This looks confusing but I’ll break down how it works. We’re searching for “all the text inside a Text View”. We have to use a backslash to escape every parenthesis that the Text View is using. The (.*) is the “all the text inside a Text View” part. We are replacing that with “a LocalizedStringKey inside of a Text View with all the text that was inside a Text View”. The $1 is how we access the “all the text that was inside a Text View” part. If we would have had an additional (.*) then we would access that second part with $2. Also notice that we’ve added an additional closing parenthesis because LocalizedStringKey added another opening parenthesis.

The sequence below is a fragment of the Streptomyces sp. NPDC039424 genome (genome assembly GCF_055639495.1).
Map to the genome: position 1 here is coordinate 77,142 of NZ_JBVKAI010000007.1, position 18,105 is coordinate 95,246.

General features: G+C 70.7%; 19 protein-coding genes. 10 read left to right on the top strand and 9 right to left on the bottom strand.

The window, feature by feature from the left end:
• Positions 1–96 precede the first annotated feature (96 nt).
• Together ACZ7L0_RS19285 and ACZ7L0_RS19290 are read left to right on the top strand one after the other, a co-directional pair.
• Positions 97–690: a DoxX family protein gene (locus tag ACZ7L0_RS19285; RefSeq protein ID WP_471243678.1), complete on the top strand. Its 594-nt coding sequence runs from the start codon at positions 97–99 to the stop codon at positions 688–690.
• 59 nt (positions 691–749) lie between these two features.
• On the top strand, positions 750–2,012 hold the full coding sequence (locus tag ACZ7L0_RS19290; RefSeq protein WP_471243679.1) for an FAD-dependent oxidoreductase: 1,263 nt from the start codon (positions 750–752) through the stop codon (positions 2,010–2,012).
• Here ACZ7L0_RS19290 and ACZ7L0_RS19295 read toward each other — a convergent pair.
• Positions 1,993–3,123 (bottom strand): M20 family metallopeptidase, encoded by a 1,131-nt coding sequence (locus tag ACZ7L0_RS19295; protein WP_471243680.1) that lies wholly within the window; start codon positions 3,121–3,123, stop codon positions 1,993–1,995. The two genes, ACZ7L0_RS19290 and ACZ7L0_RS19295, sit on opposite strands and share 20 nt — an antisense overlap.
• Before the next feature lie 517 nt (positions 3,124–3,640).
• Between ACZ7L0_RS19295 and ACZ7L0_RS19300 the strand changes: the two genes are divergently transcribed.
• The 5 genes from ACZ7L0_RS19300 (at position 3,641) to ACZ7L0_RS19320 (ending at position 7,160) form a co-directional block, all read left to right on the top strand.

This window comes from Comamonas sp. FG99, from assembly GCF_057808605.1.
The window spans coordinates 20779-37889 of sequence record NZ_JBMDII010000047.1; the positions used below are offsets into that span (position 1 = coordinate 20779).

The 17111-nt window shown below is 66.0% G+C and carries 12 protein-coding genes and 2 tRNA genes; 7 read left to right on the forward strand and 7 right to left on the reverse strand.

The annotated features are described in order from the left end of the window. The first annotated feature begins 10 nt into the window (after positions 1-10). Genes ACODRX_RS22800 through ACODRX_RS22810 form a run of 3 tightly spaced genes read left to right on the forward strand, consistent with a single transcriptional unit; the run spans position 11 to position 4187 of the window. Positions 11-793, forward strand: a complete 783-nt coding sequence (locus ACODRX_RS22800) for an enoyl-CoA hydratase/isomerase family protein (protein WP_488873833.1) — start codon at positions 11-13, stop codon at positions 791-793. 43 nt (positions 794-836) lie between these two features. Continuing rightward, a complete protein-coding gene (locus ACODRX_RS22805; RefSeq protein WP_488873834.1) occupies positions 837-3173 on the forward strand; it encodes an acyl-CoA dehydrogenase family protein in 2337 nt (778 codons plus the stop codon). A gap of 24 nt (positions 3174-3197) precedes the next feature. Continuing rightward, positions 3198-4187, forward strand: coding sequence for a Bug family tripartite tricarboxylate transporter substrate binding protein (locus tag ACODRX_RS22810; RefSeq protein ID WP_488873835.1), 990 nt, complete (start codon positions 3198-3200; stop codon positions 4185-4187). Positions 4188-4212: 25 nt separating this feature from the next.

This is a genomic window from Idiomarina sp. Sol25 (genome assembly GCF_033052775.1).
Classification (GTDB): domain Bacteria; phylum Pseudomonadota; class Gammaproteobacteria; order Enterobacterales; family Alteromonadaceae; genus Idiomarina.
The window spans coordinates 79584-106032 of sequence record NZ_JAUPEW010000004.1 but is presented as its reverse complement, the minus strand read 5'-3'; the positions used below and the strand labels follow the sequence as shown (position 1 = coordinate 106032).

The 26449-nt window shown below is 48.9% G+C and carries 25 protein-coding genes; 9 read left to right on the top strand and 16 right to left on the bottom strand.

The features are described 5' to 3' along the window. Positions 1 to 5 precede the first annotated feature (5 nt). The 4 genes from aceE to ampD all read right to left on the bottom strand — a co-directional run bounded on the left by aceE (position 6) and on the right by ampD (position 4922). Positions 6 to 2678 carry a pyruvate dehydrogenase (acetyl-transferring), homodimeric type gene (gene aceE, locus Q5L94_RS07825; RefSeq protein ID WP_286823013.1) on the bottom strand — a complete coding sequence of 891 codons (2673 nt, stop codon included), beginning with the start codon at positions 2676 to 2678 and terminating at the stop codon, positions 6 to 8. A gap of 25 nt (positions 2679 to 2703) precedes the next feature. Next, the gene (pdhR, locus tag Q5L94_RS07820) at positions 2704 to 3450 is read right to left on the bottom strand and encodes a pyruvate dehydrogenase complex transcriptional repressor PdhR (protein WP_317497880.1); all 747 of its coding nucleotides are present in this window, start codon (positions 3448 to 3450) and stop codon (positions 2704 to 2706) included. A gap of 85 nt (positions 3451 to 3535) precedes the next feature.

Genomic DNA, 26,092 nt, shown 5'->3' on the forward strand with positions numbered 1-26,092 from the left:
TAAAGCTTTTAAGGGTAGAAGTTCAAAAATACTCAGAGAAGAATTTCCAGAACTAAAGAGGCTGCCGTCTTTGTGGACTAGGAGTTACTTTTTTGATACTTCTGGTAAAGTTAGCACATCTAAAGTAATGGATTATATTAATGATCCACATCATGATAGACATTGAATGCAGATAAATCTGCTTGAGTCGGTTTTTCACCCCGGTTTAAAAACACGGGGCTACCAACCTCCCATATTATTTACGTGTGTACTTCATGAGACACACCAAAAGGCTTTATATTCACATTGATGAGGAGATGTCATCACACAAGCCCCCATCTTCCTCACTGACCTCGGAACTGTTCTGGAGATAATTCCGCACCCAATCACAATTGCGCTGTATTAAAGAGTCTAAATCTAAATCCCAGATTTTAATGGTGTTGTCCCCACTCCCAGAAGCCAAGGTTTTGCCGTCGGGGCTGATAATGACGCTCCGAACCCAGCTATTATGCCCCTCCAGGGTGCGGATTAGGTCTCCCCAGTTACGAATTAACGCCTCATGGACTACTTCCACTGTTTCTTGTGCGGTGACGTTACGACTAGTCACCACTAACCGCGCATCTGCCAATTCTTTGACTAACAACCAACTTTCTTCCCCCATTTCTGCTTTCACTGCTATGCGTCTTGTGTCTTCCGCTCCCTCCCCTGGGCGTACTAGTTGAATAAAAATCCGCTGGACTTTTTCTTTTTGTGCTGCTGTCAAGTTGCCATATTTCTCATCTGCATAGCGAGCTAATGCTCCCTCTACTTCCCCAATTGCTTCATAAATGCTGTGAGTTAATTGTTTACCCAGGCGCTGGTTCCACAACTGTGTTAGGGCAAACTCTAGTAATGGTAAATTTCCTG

This fixed 99% of my Text Views. It didn’t work for my Alerts that used more than one Text View on the same line. Since I use git it was easy to have Xcode discard the change for a particular line and fix it manually.

I also did something similar for fixing other Views, such as Labels.

If there was a better way I could have handled this problem I’d be interested in learning it. This is just what I came up with on my own.

Problem #3 - Sending requests in Dutch